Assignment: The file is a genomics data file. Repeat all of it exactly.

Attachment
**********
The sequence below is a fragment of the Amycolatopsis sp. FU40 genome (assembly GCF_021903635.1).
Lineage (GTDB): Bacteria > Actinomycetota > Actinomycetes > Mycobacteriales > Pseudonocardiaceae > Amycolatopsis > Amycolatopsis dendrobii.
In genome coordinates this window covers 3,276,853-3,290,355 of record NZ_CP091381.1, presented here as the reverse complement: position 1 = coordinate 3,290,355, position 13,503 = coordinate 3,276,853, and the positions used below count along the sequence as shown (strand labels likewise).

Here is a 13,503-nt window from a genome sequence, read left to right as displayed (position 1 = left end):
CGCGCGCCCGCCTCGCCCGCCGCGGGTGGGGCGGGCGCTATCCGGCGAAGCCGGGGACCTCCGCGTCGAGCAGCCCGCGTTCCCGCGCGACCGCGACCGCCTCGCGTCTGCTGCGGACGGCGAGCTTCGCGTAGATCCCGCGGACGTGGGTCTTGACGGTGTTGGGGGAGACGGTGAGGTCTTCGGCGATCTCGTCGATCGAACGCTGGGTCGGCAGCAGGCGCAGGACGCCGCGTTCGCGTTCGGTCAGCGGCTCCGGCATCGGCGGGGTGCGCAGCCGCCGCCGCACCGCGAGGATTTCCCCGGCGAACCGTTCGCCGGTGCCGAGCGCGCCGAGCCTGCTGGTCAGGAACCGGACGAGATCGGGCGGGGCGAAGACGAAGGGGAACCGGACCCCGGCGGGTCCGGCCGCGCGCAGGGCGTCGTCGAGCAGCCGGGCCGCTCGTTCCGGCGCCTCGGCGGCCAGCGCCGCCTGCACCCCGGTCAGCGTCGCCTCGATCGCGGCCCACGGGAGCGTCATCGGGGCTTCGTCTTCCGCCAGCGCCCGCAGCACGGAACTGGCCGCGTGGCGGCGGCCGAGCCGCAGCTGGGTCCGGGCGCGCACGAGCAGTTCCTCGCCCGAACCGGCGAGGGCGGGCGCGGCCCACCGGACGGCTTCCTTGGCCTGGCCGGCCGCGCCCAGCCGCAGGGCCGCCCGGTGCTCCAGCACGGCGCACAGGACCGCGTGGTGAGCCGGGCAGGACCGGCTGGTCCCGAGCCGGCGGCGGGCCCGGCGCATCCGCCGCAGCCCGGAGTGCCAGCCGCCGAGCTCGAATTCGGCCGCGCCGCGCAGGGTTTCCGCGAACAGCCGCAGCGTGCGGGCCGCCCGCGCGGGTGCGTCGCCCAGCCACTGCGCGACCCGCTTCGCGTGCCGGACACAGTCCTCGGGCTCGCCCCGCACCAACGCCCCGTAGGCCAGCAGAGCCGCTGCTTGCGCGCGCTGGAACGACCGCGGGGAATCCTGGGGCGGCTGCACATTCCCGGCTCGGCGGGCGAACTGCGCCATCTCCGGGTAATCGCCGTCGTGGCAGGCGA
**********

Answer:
The sequence below is a fragment of the Amycolatopsis sp. FU40 genome (assembly GCF_021903635.1).
Lineage (GTDB): Bacteria > Actinomycetota > Actinomycetes > Mycobacteriales > Pseudonocardiaceae > Amycolatopsis > Amycolatopsis dendrobii.
In genome coordinates this window covers 3,276,853-3,290,355 of record NZ_CP091381.1, presented here as the reverse complement: position 1 = coordinate 3,290,355, position 13,503 = coordinate 3,276,853, and the positions used below count along the sequence as shown (strand labels likewise).

Here is a 13,503-nt window from a genome sequence, read left to right as displayed (position 1 = left end):
CGCGCGCCCGCCTCGCCCGCCGCGGGTGGGGCGGGCGCTATCCGGCGAAGCCGGGGACCTCCGCGTCGAGCAGCCCGCGTTCCCGCGCGACCGCGACCGCCTCGCGTCTGCTGCGGACGGCGAGCTTCGCGTAGATCCCGCGGACGTGGGTCTTGACGGTGTTGGGGGAGACGGTGAGGTCTTCGGCGATCTCGTCGATCGAACGCTGGGTCGGCAGCAGGCGCAGGACGCCGCGTTCGCGTTCGGTCAGCGGCTCCGGCATCGGCGGGGTGCGCAGCCGCCGCCGCACCGCGAGGATTTCCCCGGCGAACCGTTCGCCGGTGCCGAGCGCGCCGAGCCTGCTGGTCAGGAACCGGACGAGATCGGGCGGGGCGAAGACGAAGGGGAACCGGACCCCGGCGGGTCCGGCCGCGCGCAGGGCGTCGTCGAGCAGCCGGGCCGCTCGTTCCGGCGCCTCGGCGGCCAGCGCCGCCTGCACCCCGGTCAGCGTCGCCTCGATCGCGGCCCACGGGAGCGTCATCGGGGCTTCGTCTTCCGCCAGCGCCCGCAGCACGGAACTGGCCGCGTGGCGGCGGCCGAGCCGCAGCTGGGTCCGGGCGCGCACGAGCAGTTCCTCGCCCGAACCGGCGAGGGCGGGCGCGGCCCACCGGACGGCTTCCTTGGCCTGGCCGGCCGCGCCCAGCCGCAGGGCCGCCCGGTGCTCCAGCACGGCGCACAGGACCGCGTGGTGAGCCGGGCAGGACCGGCTGGTCCCGAGCCGGCGGCGGGCCCGGCGCATCCGCCGCAGCCCGGAGTGCCAGCCGCCGAGCTCGAATTCGGCCGCGCCGCGCAGGGTTTCCGCGAACAGCCGCAGCGTGCGGGCCGCCCGCGCGGGTGCGTCGCCCAGCCACTGCGCGACCCGCTTCGCGTGCCGGACACAGTCCTCGGGCTCGCCCCGCACCAACGCCCCGTAGGCCAGCAGAGCCGCTGCTTGCGCGCGCTGGAACGACCGCGGGGAATCCTGGGGCGGCTGCACATTCCCGGCTCGGCGGGCGAACTGCGCCATCTCCGGGTAATCGCCGTCGTGGCAGGCGA